[LINK] Rupert Murdoch vs. the Internet
kim at holburn.net
Sun Jan 10 22:53:55 AEDT 2010
A sad tale.
> But momentum is building in the media industry for a
> counteroffensive, and Murdoch is once again leading the charge.
> The News Corp. founder and CEO, and other publishers, have trained
> their guns on search engines and news aggregator sites like Google
> and Digg.com, calling them "content kleptomaniacs" and accusing them
> of stealing content to line their own pockets. More importantly,
> large numbers of publishers and news wire services are on the verge
> of erecting pay walls around their online media properties, cutting
> off much of the torrent of free content that fuels the Web 24/7.
> "The Internet now is this socialist model where everybody can access
> everything for free, but the democratization of the industry has
> become unsustainable," says Alfonso Marone, a media strategist with
> Value Partners in London.
> I t's now obvious the decision to throw the doors wide open to free
> stories was a colossal mistake from the start for newspapers. Walter
> Hussman, owner and publisher of the Arkansas Democrat-Gazette, could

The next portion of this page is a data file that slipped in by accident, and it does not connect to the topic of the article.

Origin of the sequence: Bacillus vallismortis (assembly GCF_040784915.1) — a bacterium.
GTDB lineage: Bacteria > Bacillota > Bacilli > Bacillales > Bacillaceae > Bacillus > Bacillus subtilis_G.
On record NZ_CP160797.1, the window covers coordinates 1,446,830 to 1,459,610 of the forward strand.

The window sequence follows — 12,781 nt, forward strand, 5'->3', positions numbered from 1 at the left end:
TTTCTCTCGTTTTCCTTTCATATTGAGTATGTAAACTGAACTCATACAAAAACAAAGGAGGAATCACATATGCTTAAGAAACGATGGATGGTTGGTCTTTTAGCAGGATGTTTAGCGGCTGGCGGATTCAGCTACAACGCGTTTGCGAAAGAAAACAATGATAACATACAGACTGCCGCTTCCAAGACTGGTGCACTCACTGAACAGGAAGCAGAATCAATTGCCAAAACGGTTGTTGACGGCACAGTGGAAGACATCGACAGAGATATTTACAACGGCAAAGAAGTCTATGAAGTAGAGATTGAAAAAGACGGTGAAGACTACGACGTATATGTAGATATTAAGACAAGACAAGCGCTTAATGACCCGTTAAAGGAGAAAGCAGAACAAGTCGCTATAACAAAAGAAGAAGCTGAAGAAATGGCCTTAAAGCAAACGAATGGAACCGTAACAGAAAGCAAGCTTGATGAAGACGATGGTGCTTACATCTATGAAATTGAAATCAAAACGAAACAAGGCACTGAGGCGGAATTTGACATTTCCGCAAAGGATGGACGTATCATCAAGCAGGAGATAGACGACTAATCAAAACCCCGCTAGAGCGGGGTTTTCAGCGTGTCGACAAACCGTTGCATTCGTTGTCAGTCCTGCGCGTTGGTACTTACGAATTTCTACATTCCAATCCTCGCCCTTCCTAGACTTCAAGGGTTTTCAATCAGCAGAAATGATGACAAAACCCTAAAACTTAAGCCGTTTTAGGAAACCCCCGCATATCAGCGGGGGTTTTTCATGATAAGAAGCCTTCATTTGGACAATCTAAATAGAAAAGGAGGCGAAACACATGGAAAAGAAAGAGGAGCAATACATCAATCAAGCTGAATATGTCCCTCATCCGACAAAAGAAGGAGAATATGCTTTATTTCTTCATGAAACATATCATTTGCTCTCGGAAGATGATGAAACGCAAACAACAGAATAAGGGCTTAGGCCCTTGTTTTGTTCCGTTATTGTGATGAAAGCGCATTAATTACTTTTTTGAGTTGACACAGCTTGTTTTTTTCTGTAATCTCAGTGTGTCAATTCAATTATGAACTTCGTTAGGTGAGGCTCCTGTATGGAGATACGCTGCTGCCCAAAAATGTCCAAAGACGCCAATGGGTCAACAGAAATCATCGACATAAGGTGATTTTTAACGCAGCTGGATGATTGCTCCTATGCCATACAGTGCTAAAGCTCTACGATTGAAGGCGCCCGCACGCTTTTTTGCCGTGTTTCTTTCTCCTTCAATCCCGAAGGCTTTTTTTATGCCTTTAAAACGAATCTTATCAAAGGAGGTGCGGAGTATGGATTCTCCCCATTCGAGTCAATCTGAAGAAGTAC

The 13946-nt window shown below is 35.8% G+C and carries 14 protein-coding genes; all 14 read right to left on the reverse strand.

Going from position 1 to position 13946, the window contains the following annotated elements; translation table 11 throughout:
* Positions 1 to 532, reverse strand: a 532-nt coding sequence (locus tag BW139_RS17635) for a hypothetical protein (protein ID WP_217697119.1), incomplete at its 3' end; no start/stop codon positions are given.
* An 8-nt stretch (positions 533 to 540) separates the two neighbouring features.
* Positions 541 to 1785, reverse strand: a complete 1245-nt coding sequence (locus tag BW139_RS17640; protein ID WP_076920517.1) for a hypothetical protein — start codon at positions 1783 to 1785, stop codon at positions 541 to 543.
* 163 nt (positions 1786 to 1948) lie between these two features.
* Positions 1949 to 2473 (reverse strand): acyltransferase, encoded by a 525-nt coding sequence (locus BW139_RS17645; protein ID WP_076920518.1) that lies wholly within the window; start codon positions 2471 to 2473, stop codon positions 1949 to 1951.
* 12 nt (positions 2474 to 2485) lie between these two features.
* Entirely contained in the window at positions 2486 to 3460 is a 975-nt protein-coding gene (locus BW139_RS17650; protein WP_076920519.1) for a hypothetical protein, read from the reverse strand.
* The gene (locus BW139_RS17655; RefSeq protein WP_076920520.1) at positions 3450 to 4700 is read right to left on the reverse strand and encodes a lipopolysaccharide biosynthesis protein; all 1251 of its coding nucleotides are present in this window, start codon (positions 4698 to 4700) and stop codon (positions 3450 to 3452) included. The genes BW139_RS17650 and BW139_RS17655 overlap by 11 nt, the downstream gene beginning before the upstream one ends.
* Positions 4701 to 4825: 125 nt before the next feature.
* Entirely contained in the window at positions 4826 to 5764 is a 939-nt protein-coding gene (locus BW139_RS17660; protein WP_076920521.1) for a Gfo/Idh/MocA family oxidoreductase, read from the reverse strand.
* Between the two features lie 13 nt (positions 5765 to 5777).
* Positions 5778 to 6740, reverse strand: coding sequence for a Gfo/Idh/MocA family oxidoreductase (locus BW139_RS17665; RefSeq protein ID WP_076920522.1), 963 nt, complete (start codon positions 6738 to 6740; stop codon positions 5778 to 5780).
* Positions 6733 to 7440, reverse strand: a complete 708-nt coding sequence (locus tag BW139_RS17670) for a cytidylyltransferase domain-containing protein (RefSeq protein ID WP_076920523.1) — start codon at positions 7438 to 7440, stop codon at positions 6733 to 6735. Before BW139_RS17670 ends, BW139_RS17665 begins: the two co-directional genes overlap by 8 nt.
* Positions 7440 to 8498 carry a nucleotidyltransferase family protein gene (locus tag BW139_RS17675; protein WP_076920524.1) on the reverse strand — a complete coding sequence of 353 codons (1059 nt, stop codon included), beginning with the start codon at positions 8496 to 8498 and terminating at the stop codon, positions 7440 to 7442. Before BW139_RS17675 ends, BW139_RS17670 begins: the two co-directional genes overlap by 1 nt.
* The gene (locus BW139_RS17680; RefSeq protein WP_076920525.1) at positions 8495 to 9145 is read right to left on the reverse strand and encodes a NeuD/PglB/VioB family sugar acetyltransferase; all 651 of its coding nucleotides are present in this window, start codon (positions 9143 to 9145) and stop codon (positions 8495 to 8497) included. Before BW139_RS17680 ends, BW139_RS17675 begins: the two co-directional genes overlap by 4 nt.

> have told anyone that.
> Traditionally, newspapers earned about 80 per cent of their revenue
> through advertising, with the rest coming from subscriptions.
80% is that right? I would have thought it was quite a bit higher
> There are many logistical and legal questions left to be answered.
> For one thing, what's to stop people from simply copying and pasting
> stories onto their blogs? In the view of some, what's needed is an
> overhaul of copyright laws. Last summer, Richard Posner, a U.S Court
> of Appeals judge, suggested "expanding copyright law to bar online
> access to copyrighted materials." Posner also proposed a ban on
> "linking to or paraphrasing copyrighted materials without the
> copyright holder's consent." The idea was roundly panned, and many
> journalists accused Posner of trying to protect an outdated version
> of the news industry. But Murdoch has also raised the spectre of
> lawsuits, threatening to go after the BBC's online news site. "If
> you look at them, most of their stuff is stolen from the newspapers
> now, and we'll be suing them for copyright," he said recently.
And I thought the BBC had a widespread group of foreign correspondents
gathering its own news but really it's all stolen from Murdoch. There
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